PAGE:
Goodrich-Freer, Ada (1857–1931)
Pioneer psychical researcher who wrote under the pseudonym
‘‘Miss X.’’ Goodrich-Freer was born May 15, 1857, in
Rutland, England. Mystery surrounds much of her life and parentage,
and she appears to have been responsible for the deliberate
clouding of many details, probably to impress influential
patrons and associates. However, she was also noted for useful
research and for her valuable editorial association with W. T.
Stead, with whom she coedited the magazine Borderland. In
1905 she married the Reverend Hans H. Spoer, although continuing
to be known professionally as ‘‘Miss Freer’’ or ‘‘Miss
Goodrich-Freer.’’
She was an early member of the Society for Psychical Research
in Britain and an associate of F. W. H. Myers, one of
its founders. She was also a member of the Folklore Society. Between
1918 and 1920 she was assistant to her husband, who was
then district commander under the Allied high commissioner
in Armenia.
In addition to her collaboration with Stead on Borderland,
Goodrich-Freer wrote a variety of articles for different journals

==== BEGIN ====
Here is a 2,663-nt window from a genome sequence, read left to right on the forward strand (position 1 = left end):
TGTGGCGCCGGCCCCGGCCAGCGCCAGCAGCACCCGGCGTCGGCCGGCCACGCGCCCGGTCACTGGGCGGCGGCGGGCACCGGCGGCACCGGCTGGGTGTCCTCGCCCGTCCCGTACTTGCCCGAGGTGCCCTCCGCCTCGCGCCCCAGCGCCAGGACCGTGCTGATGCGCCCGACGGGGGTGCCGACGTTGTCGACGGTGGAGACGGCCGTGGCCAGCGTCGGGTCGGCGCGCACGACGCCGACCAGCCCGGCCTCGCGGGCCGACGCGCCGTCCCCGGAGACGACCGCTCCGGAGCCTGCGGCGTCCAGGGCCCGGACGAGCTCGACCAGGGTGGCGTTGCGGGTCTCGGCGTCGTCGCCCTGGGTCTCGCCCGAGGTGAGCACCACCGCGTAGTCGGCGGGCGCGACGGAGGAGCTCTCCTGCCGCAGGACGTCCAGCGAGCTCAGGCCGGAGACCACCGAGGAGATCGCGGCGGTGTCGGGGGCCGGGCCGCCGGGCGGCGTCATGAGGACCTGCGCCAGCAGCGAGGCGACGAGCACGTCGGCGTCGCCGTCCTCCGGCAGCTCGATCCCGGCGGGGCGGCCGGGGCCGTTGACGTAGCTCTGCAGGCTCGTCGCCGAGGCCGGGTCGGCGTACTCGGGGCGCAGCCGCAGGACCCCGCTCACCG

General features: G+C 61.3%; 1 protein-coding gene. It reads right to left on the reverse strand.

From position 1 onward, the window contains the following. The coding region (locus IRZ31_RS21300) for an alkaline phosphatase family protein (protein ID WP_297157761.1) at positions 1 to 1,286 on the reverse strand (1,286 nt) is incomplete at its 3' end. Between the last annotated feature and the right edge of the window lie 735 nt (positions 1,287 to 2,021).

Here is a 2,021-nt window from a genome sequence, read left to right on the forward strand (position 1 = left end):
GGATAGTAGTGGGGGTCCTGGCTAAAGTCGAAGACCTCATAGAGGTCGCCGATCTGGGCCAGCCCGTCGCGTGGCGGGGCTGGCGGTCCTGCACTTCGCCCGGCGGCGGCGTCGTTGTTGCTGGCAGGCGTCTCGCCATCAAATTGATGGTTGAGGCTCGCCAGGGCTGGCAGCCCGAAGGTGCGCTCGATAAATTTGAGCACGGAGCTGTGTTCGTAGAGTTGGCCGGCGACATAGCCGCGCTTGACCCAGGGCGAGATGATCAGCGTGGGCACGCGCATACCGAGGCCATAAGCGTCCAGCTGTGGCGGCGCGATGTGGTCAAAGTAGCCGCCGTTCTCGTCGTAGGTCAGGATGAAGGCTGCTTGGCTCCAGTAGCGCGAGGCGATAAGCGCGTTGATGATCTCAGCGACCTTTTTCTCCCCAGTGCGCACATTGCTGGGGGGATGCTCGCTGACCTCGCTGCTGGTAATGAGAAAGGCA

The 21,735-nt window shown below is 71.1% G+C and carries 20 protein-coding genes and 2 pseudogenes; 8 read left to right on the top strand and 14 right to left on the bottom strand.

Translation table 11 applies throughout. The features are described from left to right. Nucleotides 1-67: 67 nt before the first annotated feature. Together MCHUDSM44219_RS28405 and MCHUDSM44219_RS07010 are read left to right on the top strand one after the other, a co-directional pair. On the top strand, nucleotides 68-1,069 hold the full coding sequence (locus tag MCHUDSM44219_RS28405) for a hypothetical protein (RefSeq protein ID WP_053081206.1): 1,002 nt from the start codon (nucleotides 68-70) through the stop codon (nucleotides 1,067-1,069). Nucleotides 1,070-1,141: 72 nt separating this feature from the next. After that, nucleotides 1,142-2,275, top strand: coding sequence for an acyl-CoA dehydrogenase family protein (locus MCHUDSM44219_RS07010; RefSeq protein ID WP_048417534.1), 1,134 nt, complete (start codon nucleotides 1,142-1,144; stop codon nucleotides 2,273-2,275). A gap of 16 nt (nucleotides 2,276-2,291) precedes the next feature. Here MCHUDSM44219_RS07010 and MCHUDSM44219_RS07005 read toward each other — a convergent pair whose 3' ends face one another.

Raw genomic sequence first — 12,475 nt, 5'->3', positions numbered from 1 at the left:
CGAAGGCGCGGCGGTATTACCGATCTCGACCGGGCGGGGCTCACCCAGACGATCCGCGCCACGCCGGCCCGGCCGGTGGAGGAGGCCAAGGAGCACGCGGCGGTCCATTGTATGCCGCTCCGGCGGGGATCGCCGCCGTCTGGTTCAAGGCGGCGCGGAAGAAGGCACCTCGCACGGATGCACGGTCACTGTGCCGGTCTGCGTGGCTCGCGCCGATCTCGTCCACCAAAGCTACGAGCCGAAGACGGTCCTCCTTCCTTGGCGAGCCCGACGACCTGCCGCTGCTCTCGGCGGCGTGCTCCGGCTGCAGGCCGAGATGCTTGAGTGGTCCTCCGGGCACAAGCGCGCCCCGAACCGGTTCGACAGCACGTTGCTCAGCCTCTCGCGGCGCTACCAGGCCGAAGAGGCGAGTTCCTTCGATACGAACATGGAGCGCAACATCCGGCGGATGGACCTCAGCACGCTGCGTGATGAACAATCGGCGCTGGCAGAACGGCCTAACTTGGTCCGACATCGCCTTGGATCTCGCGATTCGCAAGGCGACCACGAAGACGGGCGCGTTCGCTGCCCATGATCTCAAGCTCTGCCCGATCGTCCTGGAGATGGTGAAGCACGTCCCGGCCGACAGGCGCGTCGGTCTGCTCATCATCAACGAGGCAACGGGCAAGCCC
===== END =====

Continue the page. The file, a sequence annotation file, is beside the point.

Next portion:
in folklore and in psychical research, most of which appeared
under the pseudonym ‘‘Miss X.’’
In 1897 Goodrich-Freer became involved in an investigation
of a haunting at Bellechin. The affair turned into a fiasco,
and she and Myers had a heated quarrel that led to a permanent
break in relations. The period proved critical for her,
since her employment with Stead at Borderland ended and
three years later her patron, Lord Bute, died. In 1901 she left
England for Palestine and eventually settled in the United
States. She dropped out of psychical research during this period,
though she wrote a number of books on her travels in the
Middle East. She died in New York on February 24, 1931.
History has not treated Goodrich-Freer kindly. John L.
Campbell and Trevor H. Hall, who looked over the body of
material she left, accused her of a lifetime of falsification and
deception, the pseudonym being only a small part of the ruse.
She regularly plagiarized from others in her publications, said
Campbell and Hall, and was accused of using fraud in her sittings.
Sources
Campbell, John L., and Trevor H. Hall. Strange Things. London
Routledge & Kegan Paul, 1968.
Goodrich-Freer, Ada. Arabs in Tent and Town. London Seeley,
Service, & Co. Int., 1924.
———. Essays in Psychical Research. 2nd ed., London G. Redway,
1899.
———. Inner Jerusalem. New York E. P. Dutton, 1904.
———. Outer Isles. London A. Constable, 1902.
———, and John, Marquess of Bute. The Alleged Haunting of
B. House. London G. Redway, 1899.

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